In addition, the challenges of the transition and the economic crisis that plagued the country have placed particular burdens on women, increasing their vulnerability to exploitation, violence and ill-treatment. Notably in the context of irregular/illegal migration, women fall victim to slave-like work conditions and/or to trafficking networks. Voluntary or forced migratory movements are intimately linked with domestic abuse and economic deprivation. The need to feed their children or to escape an abusive family environment are strong factors that motivate them to go abroad.
Police ill-treatment and torture, the ineffectiveness of complaints mechanisms and the execution of punishments
On the basis of discussions with public officials, judges, lawyers and representatives of civil society, interviews with victims of violence and with persons deprived of their liberty, often supported by forensic medical evidence, we conclude that ill-treatment during the initial period of police custody is widespread. Torture methods such as severe beatings, with fists, rubber truncheons, and baseball bats, including on soles, electro-shocks, asphyxiation through gas masks, putting needles under fingernails and suspension are often used in order to obtain confessions from suspects, including in the Transnistrian region.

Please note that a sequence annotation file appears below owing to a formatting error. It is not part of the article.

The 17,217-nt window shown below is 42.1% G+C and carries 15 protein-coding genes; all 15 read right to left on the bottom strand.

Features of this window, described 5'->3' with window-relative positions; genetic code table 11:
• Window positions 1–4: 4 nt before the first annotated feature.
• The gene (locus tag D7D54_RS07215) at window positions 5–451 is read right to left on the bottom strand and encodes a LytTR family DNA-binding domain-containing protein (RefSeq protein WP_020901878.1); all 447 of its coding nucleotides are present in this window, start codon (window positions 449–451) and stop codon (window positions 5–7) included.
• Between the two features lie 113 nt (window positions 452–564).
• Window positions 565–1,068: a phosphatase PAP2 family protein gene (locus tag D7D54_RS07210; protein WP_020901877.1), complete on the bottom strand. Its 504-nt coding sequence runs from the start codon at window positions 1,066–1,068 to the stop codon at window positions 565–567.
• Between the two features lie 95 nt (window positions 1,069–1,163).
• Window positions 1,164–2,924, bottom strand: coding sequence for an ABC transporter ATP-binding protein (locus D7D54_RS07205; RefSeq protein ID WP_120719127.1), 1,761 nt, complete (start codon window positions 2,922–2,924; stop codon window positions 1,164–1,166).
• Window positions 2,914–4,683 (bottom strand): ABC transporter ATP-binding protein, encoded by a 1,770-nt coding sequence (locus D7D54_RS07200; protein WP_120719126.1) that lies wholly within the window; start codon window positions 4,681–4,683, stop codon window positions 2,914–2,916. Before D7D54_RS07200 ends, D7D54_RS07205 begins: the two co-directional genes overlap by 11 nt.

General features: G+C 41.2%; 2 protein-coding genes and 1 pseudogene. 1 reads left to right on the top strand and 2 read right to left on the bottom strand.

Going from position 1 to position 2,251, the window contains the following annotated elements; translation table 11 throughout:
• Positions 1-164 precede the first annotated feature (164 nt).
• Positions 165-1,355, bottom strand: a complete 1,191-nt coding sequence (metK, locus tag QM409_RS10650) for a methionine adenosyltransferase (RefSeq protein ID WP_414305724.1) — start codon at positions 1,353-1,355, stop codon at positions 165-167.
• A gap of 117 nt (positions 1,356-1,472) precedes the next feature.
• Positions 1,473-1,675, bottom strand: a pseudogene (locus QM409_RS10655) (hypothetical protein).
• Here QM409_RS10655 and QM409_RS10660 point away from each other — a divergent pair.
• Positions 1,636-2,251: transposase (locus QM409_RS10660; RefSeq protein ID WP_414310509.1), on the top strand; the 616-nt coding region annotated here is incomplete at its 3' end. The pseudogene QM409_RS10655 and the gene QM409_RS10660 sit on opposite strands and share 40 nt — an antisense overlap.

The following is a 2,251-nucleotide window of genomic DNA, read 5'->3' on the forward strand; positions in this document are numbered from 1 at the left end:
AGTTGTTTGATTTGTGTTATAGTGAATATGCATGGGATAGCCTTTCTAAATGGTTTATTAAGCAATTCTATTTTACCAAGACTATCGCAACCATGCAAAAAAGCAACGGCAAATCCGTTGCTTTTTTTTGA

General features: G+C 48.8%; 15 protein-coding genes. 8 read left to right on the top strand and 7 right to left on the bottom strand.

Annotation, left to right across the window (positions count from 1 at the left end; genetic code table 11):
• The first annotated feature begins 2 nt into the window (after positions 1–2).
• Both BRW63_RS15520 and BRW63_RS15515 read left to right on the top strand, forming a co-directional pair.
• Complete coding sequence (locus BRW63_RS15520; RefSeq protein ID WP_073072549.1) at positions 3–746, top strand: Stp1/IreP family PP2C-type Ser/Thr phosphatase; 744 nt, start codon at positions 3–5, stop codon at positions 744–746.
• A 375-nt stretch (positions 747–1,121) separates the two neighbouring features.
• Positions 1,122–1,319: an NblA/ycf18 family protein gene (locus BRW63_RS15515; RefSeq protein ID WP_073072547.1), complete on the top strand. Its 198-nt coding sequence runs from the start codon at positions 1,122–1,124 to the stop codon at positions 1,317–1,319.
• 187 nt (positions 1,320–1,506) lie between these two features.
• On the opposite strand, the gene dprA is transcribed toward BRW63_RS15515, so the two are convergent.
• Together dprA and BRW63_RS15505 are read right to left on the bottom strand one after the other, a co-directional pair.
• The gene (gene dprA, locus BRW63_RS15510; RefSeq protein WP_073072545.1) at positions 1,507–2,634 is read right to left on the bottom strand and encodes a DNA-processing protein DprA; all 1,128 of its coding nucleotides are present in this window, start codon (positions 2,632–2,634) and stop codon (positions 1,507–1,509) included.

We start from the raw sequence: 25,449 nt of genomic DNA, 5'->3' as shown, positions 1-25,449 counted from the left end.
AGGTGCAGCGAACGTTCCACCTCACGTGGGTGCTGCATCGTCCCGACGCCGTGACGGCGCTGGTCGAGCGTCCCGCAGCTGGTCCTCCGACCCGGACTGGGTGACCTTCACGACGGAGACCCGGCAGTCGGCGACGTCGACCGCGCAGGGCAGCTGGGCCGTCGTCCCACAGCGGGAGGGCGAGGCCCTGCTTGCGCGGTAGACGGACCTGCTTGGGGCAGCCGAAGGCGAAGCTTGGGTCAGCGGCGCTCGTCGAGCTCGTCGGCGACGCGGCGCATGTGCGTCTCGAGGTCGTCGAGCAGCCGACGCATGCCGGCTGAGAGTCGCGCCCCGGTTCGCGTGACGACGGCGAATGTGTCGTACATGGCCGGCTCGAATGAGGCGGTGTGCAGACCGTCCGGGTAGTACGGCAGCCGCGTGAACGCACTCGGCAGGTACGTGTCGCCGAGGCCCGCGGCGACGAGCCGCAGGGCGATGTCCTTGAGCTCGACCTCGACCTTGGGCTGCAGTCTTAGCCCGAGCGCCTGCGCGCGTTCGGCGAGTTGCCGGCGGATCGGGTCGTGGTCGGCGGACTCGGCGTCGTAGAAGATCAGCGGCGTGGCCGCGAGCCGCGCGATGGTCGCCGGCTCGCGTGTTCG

Although the legislation guarantees victims of torture and ill-treatment the right to file complaints, in practice, they have little chance of being heard. It is the victims who are asked to prove whether or not they have been ill-treated. Given the excessive periods suspects spend in police custody, this is impossible because, in the large majority of cases, no visible marks remain. One of the key international requirements when it comes to violence and ill-treatment is the need to prosecute the perpetrators. Whereas the rising number of indictments for the crime of torture is encouraging, in the light of the many allegations received, much remains to be done to ensure that prosecutors, judges, the medical staff and the staff of penitentiary institutions investigate promptly acts of ill-treatment.